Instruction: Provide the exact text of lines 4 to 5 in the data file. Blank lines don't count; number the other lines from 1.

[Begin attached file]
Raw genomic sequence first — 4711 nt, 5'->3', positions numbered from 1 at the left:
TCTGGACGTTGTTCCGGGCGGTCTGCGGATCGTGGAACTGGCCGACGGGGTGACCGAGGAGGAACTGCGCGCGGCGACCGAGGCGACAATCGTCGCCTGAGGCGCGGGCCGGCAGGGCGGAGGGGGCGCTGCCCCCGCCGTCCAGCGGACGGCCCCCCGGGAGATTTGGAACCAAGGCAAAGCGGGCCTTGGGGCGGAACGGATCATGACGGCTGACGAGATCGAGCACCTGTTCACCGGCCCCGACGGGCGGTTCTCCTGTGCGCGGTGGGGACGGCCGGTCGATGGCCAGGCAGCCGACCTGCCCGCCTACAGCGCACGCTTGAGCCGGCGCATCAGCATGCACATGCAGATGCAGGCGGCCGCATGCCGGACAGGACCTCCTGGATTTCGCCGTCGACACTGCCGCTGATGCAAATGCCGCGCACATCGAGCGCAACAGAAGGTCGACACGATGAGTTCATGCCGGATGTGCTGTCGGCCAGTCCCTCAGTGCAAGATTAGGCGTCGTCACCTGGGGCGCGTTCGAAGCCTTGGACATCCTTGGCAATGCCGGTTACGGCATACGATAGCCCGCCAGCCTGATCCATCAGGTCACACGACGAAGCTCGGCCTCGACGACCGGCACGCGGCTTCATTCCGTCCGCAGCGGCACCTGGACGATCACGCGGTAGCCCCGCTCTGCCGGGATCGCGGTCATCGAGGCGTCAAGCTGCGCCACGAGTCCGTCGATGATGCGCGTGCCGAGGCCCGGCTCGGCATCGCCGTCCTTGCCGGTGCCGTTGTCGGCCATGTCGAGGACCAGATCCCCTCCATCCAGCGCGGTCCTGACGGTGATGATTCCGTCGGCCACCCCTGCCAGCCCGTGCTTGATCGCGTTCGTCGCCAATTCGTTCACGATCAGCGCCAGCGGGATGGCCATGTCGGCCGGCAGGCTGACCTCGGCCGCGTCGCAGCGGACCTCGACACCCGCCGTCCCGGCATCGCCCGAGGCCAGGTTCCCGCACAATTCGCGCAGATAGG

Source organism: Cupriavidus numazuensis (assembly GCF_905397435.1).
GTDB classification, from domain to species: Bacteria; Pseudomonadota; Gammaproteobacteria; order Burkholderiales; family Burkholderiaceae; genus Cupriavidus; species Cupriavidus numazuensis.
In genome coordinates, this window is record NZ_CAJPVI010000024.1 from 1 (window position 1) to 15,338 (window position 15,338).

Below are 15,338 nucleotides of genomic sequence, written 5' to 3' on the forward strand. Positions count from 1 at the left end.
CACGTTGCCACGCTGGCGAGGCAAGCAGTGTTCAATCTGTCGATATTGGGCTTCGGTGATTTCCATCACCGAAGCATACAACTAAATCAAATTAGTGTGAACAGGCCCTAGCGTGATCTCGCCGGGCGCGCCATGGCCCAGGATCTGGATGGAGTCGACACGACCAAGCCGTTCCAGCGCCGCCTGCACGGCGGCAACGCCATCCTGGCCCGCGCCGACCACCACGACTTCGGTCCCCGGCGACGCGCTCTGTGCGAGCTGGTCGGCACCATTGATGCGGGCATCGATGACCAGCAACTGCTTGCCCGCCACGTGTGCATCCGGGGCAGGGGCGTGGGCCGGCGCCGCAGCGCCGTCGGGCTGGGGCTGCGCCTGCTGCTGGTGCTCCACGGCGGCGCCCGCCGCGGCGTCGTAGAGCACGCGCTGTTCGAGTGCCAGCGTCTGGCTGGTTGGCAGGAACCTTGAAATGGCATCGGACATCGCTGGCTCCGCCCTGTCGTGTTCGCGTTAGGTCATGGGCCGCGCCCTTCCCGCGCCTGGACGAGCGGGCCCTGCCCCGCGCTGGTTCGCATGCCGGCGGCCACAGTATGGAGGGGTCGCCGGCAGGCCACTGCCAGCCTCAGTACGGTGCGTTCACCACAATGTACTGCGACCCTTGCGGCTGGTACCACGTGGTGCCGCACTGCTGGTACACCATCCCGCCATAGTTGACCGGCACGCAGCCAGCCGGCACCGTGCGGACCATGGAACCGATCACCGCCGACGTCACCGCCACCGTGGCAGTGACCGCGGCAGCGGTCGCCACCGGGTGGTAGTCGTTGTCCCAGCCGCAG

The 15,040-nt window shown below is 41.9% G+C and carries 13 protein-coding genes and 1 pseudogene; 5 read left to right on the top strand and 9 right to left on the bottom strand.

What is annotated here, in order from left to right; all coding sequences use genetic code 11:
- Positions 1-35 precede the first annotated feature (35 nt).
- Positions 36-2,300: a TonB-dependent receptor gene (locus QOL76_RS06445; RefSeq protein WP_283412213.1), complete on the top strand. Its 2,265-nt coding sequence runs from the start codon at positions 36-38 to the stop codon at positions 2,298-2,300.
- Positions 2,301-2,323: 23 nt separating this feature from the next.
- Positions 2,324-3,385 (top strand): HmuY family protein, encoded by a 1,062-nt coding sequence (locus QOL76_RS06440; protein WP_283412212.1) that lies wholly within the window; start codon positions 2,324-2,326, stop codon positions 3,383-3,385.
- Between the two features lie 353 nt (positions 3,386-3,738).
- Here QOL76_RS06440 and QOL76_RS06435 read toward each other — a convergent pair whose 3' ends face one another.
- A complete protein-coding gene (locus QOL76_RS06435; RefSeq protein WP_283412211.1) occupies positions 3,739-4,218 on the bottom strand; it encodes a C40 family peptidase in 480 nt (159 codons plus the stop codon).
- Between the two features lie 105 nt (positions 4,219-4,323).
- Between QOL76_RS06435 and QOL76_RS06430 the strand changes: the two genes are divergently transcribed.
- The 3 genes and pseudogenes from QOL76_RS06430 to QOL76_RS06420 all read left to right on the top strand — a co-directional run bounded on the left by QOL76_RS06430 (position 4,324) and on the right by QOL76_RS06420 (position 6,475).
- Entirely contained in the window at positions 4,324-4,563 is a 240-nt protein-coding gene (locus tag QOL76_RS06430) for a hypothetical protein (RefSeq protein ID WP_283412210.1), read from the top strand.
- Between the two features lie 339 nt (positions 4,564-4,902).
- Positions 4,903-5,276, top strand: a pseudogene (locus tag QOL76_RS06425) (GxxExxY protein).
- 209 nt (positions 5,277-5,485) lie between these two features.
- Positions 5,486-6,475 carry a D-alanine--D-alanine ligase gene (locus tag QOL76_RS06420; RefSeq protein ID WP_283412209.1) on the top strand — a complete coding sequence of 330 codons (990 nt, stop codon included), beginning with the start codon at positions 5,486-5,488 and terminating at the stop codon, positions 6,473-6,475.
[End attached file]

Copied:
GTDB classification, from domain to species: Bacteria; Pseudomonadota; Gammaproteobacteria; order Burkholderiales; family Burkholderiaceae; genus Cupriavidus; species Cupriavidus numazuensis.
In genome coordinates, this window is record NZ_CAJPVI010000024.1 from 1 (window position 1) to 15,338 (window position 15,338).